I'll post plenty of blogs written by me, but sometimes information is so good that there's need to reinvent the wheel. I personally like this list of "Don't's" from a Pennsylvania attorney that is completely applicable to anyone when arrested regardless of what state you find yourself in.
PLEASE TAKE NOTE OF THIS ADVICE. A wide variety of people are arrested everyday, and the vast majority of these individuals make the same mistakes which make their situations even worse. Many of the reactions are understandable; however, some their actions defy logic and reason. No one plans on being arrested, but sometimes people find themselves being arrested for simply being in the wrong place at the wrong time.
Please share this with your colleagues, friends, and family, because it will come in handy should you ever find yourself being arrested.
The basic rule is this: Simply listen to the officer and do as your told. “Put Your Hands Behind Your Back” and do NOT do any of these Ten Things:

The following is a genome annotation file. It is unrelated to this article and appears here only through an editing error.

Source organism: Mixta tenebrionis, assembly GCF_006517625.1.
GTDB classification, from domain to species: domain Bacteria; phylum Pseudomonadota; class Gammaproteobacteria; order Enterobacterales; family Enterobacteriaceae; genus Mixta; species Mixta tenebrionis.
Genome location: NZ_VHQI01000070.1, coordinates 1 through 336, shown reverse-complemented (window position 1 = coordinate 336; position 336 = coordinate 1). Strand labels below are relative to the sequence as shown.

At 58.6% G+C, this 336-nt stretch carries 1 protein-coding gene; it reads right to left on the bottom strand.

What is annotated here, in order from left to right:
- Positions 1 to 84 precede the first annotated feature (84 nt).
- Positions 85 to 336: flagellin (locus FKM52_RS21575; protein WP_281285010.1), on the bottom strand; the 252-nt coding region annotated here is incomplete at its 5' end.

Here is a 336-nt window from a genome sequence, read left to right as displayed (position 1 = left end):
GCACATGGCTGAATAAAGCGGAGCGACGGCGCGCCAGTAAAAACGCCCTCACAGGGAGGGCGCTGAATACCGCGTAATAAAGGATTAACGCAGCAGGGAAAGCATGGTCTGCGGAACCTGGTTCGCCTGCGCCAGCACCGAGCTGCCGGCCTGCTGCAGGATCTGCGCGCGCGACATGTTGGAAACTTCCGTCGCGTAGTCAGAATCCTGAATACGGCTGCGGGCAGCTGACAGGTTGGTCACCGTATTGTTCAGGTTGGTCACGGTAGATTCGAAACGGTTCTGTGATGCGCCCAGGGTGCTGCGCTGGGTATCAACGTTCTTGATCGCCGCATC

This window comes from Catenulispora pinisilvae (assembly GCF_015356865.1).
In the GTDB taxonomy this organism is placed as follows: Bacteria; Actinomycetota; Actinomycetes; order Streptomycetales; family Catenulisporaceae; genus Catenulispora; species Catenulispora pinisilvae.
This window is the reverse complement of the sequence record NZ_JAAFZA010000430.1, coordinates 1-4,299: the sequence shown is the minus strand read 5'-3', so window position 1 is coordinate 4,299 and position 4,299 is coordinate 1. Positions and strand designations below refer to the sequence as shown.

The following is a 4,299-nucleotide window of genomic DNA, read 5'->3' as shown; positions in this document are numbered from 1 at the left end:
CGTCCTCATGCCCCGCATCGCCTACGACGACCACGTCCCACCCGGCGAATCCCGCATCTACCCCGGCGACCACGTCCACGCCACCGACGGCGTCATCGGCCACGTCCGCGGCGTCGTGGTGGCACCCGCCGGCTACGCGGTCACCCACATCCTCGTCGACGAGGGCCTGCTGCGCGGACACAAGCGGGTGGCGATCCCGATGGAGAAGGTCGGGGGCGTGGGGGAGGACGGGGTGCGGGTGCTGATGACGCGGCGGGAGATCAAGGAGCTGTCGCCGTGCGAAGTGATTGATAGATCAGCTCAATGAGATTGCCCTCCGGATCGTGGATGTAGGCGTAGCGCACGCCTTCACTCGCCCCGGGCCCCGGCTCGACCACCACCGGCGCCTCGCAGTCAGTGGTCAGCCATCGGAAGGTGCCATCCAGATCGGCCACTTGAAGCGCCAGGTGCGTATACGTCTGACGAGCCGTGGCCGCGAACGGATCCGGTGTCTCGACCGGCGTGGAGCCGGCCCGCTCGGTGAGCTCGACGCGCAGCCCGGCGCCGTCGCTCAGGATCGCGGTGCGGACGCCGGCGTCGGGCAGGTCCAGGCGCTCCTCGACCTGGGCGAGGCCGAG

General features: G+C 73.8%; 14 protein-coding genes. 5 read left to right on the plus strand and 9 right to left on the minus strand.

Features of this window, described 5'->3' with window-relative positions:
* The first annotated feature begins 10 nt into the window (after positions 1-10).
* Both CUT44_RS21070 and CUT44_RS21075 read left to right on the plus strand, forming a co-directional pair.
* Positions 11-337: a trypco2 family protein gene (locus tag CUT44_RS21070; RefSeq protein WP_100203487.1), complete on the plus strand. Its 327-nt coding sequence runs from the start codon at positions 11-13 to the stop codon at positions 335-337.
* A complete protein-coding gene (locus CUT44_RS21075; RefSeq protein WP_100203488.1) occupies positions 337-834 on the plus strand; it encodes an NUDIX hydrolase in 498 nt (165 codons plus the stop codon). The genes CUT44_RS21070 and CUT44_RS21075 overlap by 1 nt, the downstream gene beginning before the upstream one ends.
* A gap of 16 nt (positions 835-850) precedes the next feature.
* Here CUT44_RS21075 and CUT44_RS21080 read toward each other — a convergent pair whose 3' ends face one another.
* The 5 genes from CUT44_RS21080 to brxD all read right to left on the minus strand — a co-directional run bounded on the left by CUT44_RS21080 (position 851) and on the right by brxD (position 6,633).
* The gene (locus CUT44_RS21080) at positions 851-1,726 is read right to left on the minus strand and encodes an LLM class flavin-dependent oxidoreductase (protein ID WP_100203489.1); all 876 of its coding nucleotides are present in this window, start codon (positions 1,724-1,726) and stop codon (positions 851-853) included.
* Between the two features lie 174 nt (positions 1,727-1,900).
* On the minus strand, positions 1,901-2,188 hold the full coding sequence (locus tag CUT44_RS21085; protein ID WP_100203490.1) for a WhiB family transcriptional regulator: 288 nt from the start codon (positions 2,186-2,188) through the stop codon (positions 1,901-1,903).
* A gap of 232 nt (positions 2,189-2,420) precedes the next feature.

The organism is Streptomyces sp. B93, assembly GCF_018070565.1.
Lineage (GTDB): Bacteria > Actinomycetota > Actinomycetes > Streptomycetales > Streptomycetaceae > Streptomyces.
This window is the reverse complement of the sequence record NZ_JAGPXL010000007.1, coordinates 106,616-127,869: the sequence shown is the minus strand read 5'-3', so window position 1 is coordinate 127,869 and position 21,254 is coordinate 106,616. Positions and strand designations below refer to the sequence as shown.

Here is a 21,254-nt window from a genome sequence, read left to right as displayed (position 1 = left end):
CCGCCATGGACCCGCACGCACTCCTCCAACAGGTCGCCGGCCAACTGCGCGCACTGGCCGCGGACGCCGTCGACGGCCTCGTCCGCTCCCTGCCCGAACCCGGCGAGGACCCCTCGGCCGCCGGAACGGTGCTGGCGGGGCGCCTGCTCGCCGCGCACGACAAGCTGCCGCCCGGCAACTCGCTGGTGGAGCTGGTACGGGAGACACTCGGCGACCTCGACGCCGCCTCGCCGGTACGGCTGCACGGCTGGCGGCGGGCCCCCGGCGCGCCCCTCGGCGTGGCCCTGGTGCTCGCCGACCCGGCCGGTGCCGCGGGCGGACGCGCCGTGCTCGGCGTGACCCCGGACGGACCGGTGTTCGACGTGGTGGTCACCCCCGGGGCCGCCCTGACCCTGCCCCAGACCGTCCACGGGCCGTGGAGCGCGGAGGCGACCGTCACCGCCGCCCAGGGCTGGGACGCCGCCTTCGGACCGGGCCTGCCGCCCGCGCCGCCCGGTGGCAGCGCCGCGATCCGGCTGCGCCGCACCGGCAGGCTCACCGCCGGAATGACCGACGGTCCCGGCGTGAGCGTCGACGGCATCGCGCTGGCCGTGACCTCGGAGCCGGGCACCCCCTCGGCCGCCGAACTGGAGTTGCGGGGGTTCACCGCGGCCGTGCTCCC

1. DO NOT Talk.
Do not say a word to the officer. You have a right to remain silent – take advantage of it. I cannot stress to you the importance of this rule. Do. Not. Talk!
Do not attempt to convince the officer of your innocence. Everyone is innocent; no one should be arrested; and no one should be in jail. That is all the officer hears all day, everyday. He/she does not care, generally, whether you are innocent, and there's nothing that you can say or do to convince them otherwise, so don't.
Most times, when people speak to officers, they say something that makes their situation far worse. Keep your mouth shut. There will be plenty of time to explain later.
2. DO NOT Run.
I said above to listen to the officer and follow his/her instructions. If you run, not only could there be additional charges, but if the case goes to trial, then the Government may be able to get a special jury instruction called “consciousness of guilt”, which would be read to the jury basically stating “guilty people run; innocent people don’t”.
Also, police become highly suspicious that someone running has a weapon and may be quick to draw their weapon.
3. Never Resist Arrest.
Perhaps the most important thing is not to touch the police officer at all! Do whatever the officer says to do. Fight your case, not the officer. You WILL lose a fight against an officer.